Another way to put it is that as capital grows in the expansionary phase of an economic cycle it will need more workers. But the expansion of capital happens faster than the expansion of wages and worker’s consumption. This is because this expansion happens at the expense of workers. Oftentimes capitalists enrich themselves by siphoning off a lot of this expansion in the form of bonuses and dividends. But these bonuses and dividends are not the driving force of capital. The driving force of capital is expansion for the sake of expansion. Machines for the sake of machines. Money for the sake of money. The real entity that dominates the corporation is not a person. It a constantly growing chunk of value that takes the form of money and anonymous objects that have no purpose but to grow forever in a nihilistic quest to expand for the sake of expansion. I discuss this from a slightly different perspective in my latest video Subject/Object.
I am indebted to Andrew Kliman for helping me to understand the significance of Marx’s argument in the latter half of Vol. 2 of Kapital. Interested readers should keep in mind that Kliman is currently working on a study guide to all 3 volumes of Kapital that should be ready in the next year of so. Also of interest is a section of Kliman’s brand new book “The Failure of Capitalist Production” which discusses these reproduction schemas (the models of a capitalist economy broken up into D1 and D2). Kliman tracks the growth of D1 empirically over that last century showing that as capital grew D1 grew at the expense of D2. Kliman also draws some important conclusions from this, conclusions that I don’t have room for here but will summarize/bastardize in short: if D1 can grow on its own, creating its own demand for its product, then there is something wrong with theories of crisis that claim that capitalism goes into crisis because of a lack of consumer demand due to low wages. If D1 can create its own demand, and if it is the growth of D1 which causes capital to grow, then lowering wages should actually be good for the economy not bad for it. This means that politics of wealth distribution that claim we can have healthy capitalism if wages are higher are logically flawed. Low wages are good for capital. Capital is good for capital but it is bad for people. Capital is not people.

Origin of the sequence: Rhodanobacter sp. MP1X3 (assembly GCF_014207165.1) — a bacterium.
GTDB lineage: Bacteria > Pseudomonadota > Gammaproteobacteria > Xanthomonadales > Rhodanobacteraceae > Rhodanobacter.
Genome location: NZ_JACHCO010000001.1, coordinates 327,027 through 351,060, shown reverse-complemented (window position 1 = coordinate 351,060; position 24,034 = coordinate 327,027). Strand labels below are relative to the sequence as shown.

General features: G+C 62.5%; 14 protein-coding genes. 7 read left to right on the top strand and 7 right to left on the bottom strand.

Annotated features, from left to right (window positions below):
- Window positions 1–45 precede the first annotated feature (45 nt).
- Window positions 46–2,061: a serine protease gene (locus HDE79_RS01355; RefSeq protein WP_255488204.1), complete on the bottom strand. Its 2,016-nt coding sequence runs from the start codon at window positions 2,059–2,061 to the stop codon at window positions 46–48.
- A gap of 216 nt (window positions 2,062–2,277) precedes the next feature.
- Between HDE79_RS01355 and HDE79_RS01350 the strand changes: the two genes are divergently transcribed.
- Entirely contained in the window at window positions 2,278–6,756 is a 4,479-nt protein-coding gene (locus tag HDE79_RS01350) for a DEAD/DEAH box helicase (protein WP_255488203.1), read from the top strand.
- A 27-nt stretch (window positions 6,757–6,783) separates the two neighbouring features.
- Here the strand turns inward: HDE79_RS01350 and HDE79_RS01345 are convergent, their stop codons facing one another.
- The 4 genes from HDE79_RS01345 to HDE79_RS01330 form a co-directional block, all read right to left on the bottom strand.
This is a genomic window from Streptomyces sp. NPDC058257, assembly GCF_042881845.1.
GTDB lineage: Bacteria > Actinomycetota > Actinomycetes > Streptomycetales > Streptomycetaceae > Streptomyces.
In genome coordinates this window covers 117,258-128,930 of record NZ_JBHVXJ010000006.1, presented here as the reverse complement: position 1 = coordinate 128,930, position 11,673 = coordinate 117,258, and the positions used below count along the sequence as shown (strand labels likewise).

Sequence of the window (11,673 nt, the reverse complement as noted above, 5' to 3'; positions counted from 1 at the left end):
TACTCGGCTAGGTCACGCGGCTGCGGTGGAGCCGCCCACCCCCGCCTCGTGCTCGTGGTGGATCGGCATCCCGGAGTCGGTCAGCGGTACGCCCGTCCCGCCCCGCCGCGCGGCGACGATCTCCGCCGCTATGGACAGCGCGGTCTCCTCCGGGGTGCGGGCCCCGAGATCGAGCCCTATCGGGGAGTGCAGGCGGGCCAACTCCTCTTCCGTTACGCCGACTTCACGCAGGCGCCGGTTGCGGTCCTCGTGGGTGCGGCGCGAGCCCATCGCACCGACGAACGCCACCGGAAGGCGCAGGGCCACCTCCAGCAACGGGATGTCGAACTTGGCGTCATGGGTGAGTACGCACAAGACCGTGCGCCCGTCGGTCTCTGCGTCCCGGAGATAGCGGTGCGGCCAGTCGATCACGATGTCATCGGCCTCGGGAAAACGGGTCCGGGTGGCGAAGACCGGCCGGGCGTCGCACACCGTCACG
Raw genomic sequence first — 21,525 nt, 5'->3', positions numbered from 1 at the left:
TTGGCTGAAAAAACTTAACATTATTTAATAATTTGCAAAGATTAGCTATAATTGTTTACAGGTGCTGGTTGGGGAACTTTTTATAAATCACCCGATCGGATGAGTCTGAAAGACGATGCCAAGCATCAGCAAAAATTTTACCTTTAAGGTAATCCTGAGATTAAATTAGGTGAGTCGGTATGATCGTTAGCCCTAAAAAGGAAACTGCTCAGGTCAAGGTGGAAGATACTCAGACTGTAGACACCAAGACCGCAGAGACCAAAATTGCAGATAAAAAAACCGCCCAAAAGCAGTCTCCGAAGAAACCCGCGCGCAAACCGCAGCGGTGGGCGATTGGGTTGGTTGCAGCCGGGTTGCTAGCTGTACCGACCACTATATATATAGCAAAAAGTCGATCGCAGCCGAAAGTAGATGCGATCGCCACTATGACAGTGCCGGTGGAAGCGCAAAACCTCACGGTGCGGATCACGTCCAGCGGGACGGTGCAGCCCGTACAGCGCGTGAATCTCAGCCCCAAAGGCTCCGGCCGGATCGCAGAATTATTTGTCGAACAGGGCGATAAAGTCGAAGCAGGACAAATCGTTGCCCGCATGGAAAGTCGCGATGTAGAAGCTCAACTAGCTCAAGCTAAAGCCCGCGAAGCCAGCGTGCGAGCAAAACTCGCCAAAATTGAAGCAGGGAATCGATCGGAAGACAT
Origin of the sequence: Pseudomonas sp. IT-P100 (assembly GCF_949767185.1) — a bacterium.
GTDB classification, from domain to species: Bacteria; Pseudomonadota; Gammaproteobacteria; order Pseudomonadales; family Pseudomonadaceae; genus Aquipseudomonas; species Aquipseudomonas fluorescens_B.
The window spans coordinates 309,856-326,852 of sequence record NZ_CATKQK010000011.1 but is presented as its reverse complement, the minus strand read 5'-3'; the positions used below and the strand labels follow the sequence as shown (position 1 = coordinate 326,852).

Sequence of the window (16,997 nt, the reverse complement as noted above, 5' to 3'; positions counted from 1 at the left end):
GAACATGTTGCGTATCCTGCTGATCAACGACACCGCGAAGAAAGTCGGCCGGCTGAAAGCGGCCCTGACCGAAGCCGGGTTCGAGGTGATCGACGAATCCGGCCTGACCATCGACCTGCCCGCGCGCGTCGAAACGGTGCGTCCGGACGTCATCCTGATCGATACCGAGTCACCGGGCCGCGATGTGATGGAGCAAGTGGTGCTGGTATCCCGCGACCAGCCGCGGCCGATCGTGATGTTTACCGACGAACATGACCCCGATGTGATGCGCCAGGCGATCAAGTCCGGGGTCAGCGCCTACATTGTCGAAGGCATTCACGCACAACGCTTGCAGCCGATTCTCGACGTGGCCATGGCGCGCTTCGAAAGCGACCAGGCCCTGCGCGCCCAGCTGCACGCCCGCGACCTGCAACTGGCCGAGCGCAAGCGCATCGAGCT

My girlfriend chides me that I am too quick to criticize and too slow to offer constructive advice. In the spirit of rectifying this character flaw, I offer the following advice for Mark Provost and all others who may care to debate Mitt Romney in the future on this topic. When Romney tells you that corporations are just made up of people you can respond by saying one of the following:
1. “Actually there is a huge and growing portion of the value of corporations that never ends up in the pockets of workers or the pockets of capitalists! It is money that stays in the form of factories, machines, etc. and just grows for its own sake. It grows at the expense of the worker. We work for it not the other way around.”
2. “Put down the Book of Mormon and read volume 2 of Marx’s Kapital.”
3. “If I wrote Volume 2 of Kapital on a gold tablet and buried it in the hills of New York would you take the time to read it?”
4. “Fuck you, clown.”